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Study Guides > Business Calculus

Reading: Marginal Cost

Business and Economics Terms

Suppose you are producing and selling some item. The profit you make is the amount of money you take in minus what you have to pay to produce the items. Both of these quantities depend on how many you make and sell. (So we have functions here.) Here is a list of definitions for some of the terminology, together with their meaning in algebraic terms and in graphical terms.
  • Your cost is the money you have to spend to produce your items.
  • The Fixed Cost (FC) is the amount of money you have to spend regardless of how many items you produce. FC can include things like rent, purchase costs of machinery, and salaries for office staff. You have to pay the fixed costs even if you don’t produce anything.
  • The Total Variable Cost (TVC) for q items is the amount of money you spend to actually produce them. TVC includes things like the materials you use, the electricity to run the machinery, gasoline for your delivery vans, maybe the wages of your production workers. These costs will vary according to how many items you produce.
  • The Total Cost (TC) for q items is the total cost of producing them. It’s the sum of the fixed cost and the total variable cost for producing q items.
  • The Average Cost (AC) for q items is the total cost divided by q, or TC/q. You can also talk about the average fixed cost, FC/q, or the average variable cost, TVC/q.
  • The Marginal Cost (MC) at q items is the cost of producing the next item. Really, it’s  MC(q) = TC(q + 1) – TC(q). In many cases, though, it’s easier to approximate this difference using calculus (see Example below). And some sources define the marginal cost directly as the derivative, MC(q) = TC′(q). In this course, we will use both of these definitions as if they were interchangeable.
  • Demand is the functional relationship between the price p and the quantity q that can be sold (that is demanded). Depending on your situation, you might think of p as a function of q, or of q as a function of p.
  • Your revenue is the amount of money you actually take in from selling your products. Revenue is price × quantity.
  • The Total Revenue (TR) for q items is the total amount of money you take in for selling q items.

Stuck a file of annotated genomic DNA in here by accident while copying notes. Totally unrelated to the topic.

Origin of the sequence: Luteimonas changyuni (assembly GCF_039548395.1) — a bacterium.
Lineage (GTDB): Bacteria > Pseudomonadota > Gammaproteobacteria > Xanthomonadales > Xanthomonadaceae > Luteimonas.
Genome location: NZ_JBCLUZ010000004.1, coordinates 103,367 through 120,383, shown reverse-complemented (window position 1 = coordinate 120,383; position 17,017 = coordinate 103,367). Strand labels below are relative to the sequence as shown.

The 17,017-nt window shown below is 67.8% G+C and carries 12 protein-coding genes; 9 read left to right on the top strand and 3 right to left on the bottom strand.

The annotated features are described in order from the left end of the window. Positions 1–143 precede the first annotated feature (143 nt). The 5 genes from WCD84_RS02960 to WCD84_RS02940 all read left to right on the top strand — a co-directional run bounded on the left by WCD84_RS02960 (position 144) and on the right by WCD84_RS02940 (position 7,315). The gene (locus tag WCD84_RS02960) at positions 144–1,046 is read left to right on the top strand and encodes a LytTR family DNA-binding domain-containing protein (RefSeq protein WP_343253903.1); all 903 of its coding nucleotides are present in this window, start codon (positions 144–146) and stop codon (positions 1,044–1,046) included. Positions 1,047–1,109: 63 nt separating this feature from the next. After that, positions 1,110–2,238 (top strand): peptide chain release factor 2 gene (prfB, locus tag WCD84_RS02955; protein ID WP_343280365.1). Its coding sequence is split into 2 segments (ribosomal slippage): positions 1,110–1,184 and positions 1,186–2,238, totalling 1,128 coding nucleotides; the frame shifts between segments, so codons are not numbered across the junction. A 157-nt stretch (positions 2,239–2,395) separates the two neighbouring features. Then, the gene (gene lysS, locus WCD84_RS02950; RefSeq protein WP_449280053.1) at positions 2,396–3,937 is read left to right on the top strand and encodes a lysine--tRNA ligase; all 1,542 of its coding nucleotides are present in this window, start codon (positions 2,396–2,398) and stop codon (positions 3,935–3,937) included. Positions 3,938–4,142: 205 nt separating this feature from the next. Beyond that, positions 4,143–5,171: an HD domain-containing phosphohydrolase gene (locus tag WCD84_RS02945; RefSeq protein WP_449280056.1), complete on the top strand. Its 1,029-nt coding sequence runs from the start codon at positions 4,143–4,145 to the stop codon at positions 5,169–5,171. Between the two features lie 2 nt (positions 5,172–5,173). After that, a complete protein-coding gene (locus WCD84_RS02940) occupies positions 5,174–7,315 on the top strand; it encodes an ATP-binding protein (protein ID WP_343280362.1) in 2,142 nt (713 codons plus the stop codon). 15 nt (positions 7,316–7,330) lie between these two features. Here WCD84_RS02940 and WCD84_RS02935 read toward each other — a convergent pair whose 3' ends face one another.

• The Average Revenue (AR) for q items is the total revenue divided by q, or TR/q.
  • The Profit (π) for q items is TR(q) – TC(q).
  • The average profit for q items is π/q. The marginal profit at q items is π(q + 1) – π(q), or π′(q)


Why is it OK that are there two definitions for Marginal Cost (and Marginal Revenue, and Marginal Profit)? We have been using slopes of secant lines over tiny intervals to approximate derivatives. In this example, we’ll turn that around—we’ll use the derivative to approximate the slope of the secant line. Notice that the “cost of the next item” definition is actually the slope of a secant line, over an interval of 1 unit: [latex-display] MC(q) = C(q + 1) - 1 = \frac {C(q+1)-1}{1} [/latex-display] So this is approximately the same as the derivative of the cost function at q: [latex-display] MC(q) = C \prime(q) [/latex-display] In practice, these two numbers are so close that there’s no practical reason to make a distinction. For our purposes, the marginal cost is the derivative is the cost of the next item. Graphical Interpretations of the Basic Business Math Terms Illustration/Example: Here are the graphs of TR and TC for producing and selling a certain item. The horizontal axis is the number of items, in thousands. The vertical axis is the number of dollars, also in thousands. First, notice how to find the fixed cost and variable cost from the graph here. FC is the y-intercept of the TC graph. (FC = TC(0).) The graph of TVC would have the same shape as the graph of TC, shifted down. (TVC = TC – FC.) We already know that we can find average rates of change by finding slopes of secant lines. AC, AR, MC, and MR are all rates of change, and we can find them with slopes, too. AC(q) is the slope of a diagonal line, from (0, 0) to (q, TC(q)).   AR(q) is the slope of the line from (0, 0) to (q, TR(q)). MC(q) = TC(q + 1) – TC(q), but that’s impossible to read on this graph. How could you distinguish between TC(4022) and TC(4023)? On this graph, that interval is too small to see, and our best guess at the secant line is actually the tangent line to the TC curve at that point. (This is the reason we want to have the derivative definition handy.) MC(q) is the slope of the tangent line to the TC curve at (q, TC(q)). In a similar way, MR(q) is the slope of the tangent line to the TR curve at (q, TR(q)). Profit is the distance between the TR and TC curve. If you experiment with your clear plastic ruler, you’ll see that the biggest profit occurs exactly when the tangent lines to the TR and TC curves are parallel. This is the rule “profit is maximized when MR = MC.”